Landlords – How Many Units Needed To Become Full-Time Fast?

Many people dream of becoming full-time landlords. It’s a great way to free yourself from the 9 to 5, and it can be a fun way to earn a living at the same time. 

However, many people still don’t know how many units they require to gain independence from their regular work. 

As this article explains, the number of units varies according to the income you require. However, most property owners manage to replace their regular working income (after costs) at around 5 to 10 properties. 

When Do You Become A Full-Time Landlord?

Essentially, you become full-time landlords when you have enough money coming in to support your household, don’t need to work, and still have some cash left over at the end of the month to buy new properties to expand your portfolio further. 

Don’t stop your regular day job until your landlord business is generating excess returns. That is, you have enough properties to continue growing your business. 

Let’s say you currently have two properties generating $600 per month after expenses and taxes. In most cases, this won’t be sufficient money to support you and your family, so you’ll need to keep working until you can generate more income streams. 

Even if you have ten properties bringing in $3,000 per month, that still might not be enough to grow your business. You may need to continue working at your day job for several more years before you can switch to property management full-time. 

What To Do If You’re Not A Full-Time Landlord Yet

If you’re not a full-time landlord yet but want to be one, you need a strategy. You should be able to make the transition permanently after around five years or so, even if you only have one or two properties right now. 

The trick is to automate as much of the process as possible. You want your landlord’s income to have minimal overheads in terms of your time so you can focus on generating as much income as possible. 

automate processes
Automate as many processes as possible even with a smart home to save you time.

Lease Management

Quarem suggests that landlords invest in lease management. This way, you can reduce the amount of work involved in managing your tenants. 

Property Managment Services

You might also want to consider full property management services. These ensure that you’re not wasting your time looking for tenants or collecting rent. 

If you only have a couple of properties, keep working at your regular job. Live inexpensively and find ways to save for a deposit on your next unit. It won’t happen overnight, but it is surprising what you can achieve in ten years as landlords. 

How To Become A Landlord

The best way to become a successful landlord is to specialize in buying properties in an up-and-coming area. This way, you can generate high yields and appreciation. 

Yields are critical because they reflect the cash return on the capital you invest. Most landlords aim for 7 percent, though you can get significantly higher than this. 

Appreciation is vital because it prevents you from falling into negative equity and increases the total value of your investments. Rising property prices mean your net worth rises, even if accessing the money takes a little effort. 

To become successful, keep loan-to-value ratios as small as you can. You don’t want random void periods to make the property unsuccessful, meaning you lose it. 

Remember, if nobody wants to rent, lower the price. Getting some money for a few months is better than nothing.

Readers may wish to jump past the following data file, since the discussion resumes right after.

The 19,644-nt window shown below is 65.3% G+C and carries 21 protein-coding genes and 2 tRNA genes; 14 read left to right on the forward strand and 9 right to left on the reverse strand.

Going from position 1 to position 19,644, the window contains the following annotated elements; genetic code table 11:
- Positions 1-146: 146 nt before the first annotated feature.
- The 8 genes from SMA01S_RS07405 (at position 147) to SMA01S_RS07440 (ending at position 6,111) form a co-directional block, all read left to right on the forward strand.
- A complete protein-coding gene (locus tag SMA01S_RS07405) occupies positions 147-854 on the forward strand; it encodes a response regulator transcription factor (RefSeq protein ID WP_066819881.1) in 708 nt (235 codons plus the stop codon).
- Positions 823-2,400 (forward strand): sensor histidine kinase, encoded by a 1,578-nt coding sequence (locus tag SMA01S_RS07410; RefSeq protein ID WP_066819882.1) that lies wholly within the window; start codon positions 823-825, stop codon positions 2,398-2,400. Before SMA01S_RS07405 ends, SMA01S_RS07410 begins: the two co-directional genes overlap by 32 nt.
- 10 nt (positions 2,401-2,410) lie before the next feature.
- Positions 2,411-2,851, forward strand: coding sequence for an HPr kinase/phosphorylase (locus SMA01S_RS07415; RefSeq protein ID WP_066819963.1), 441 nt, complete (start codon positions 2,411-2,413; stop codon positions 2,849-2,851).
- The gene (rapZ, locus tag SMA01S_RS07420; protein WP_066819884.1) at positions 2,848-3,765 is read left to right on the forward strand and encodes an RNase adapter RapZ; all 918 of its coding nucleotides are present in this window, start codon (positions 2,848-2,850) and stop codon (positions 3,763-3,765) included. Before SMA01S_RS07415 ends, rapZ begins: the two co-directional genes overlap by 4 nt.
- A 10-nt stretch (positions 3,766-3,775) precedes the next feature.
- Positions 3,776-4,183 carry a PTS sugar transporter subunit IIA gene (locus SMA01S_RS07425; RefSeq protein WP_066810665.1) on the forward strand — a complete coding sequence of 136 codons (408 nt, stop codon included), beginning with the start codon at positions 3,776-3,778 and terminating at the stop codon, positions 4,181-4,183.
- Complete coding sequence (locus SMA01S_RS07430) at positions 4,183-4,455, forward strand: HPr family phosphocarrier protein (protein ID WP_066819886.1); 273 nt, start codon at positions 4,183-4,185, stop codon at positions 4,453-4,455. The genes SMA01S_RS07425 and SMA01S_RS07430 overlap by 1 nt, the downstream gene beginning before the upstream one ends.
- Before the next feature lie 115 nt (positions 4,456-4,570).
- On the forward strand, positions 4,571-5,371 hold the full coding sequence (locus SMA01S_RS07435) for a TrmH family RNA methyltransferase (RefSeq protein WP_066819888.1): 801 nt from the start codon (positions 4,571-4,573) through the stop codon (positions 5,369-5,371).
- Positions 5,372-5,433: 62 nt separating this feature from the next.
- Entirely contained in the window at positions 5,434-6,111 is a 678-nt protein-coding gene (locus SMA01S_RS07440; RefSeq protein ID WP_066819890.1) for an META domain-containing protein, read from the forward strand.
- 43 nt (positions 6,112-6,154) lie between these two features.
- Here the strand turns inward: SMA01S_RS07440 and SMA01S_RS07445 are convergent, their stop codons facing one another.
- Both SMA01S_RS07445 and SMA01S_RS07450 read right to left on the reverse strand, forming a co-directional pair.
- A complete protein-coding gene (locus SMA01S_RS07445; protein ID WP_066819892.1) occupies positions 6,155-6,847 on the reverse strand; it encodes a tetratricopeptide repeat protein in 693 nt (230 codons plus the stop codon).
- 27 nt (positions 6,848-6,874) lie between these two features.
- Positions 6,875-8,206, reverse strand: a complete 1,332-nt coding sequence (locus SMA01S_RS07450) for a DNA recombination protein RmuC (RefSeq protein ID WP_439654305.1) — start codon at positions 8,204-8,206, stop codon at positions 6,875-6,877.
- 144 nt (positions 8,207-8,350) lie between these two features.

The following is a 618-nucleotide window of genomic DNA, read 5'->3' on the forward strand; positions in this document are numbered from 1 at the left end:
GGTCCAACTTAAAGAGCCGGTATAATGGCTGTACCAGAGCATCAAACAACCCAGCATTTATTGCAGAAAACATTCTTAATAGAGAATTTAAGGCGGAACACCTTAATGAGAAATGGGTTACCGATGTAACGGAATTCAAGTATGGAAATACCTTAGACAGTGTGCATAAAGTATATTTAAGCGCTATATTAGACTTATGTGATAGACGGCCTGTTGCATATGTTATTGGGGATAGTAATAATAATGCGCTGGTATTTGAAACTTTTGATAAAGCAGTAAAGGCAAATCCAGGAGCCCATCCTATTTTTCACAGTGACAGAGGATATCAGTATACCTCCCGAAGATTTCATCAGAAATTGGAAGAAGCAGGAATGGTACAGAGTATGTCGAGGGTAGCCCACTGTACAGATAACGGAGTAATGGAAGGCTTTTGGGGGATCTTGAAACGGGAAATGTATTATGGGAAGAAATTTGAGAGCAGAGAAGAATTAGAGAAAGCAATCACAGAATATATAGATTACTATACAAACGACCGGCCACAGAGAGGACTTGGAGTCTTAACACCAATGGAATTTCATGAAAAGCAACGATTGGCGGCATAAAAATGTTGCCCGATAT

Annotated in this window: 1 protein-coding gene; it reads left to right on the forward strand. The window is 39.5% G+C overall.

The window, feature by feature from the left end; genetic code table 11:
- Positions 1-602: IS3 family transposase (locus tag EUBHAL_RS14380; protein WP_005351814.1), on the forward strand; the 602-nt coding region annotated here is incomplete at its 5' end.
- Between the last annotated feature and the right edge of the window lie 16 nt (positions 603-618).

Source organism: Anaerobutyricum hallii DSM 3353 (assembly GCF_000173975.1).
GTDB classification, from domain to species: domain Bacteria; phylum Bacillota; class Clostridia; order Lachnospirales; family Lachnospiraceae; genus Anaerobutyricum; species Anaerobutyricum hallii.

loan ratio
Watch your loan ratios as you become a landlord.

Avoid Low-End Areas

Try to avoid the temptation to start a rental business in ultra-low-end areas. These places tend to attract the least reliable tenants and you may need help to kick people out. 

Also, don’t develop soft spots for tenants who can’t pay rent. If you are kind-hearted, always get someone else to collect rent on your behalf. Don’t let rentals slip, otherwise, it will take significantly longer for you to create a business from your activities. 

Know The Laws For Landlords

If you’re looking to become a landlord, familiarizing yourself with local and federal laws is essential in order to avoid potential legal issues down the road.

Acting as a landlord comes with certain obligations; understanding the details and regulations of landlords’ rights is key to providing safe, secure housing for your tenants.

Various laws dictate how landlords should handle things like lease agreements, tenant screening processes and evictions.

Furthermore, landlords are obligated to abide by fair housing laws that provide protection against any form of discrimination among other protected classes in the US. Taking the time to learn about landlords’ responsibilities and obligations can help landlords protect themselves from lawsuits.

tenants and landlords agreement
Have a tenants and landlords agreement written up by an attorney.

Conclusion of Becoming A Landlord

In summary, you need between five and ten units to become a full-time landlord. The actual number you require depends on the net profit each property generates and the level of income that makes you feel comfortable. 

Think smartly about your business and adapt to changing circumstances. If you believe property prices will fall or that you might slip into negative equity, sell up as quickly as you can. Don’t wait for the market to determine your destiny. You’re asking for trouble if you do that. 

Find great tenants in good locations, and incentivize the best to stay with you long-term. Prioritize professionals and people with secure government jobs. 

Your Turn

Have you been a landlord or are looking to become one full time? I’d love to hear your story in the comments below.

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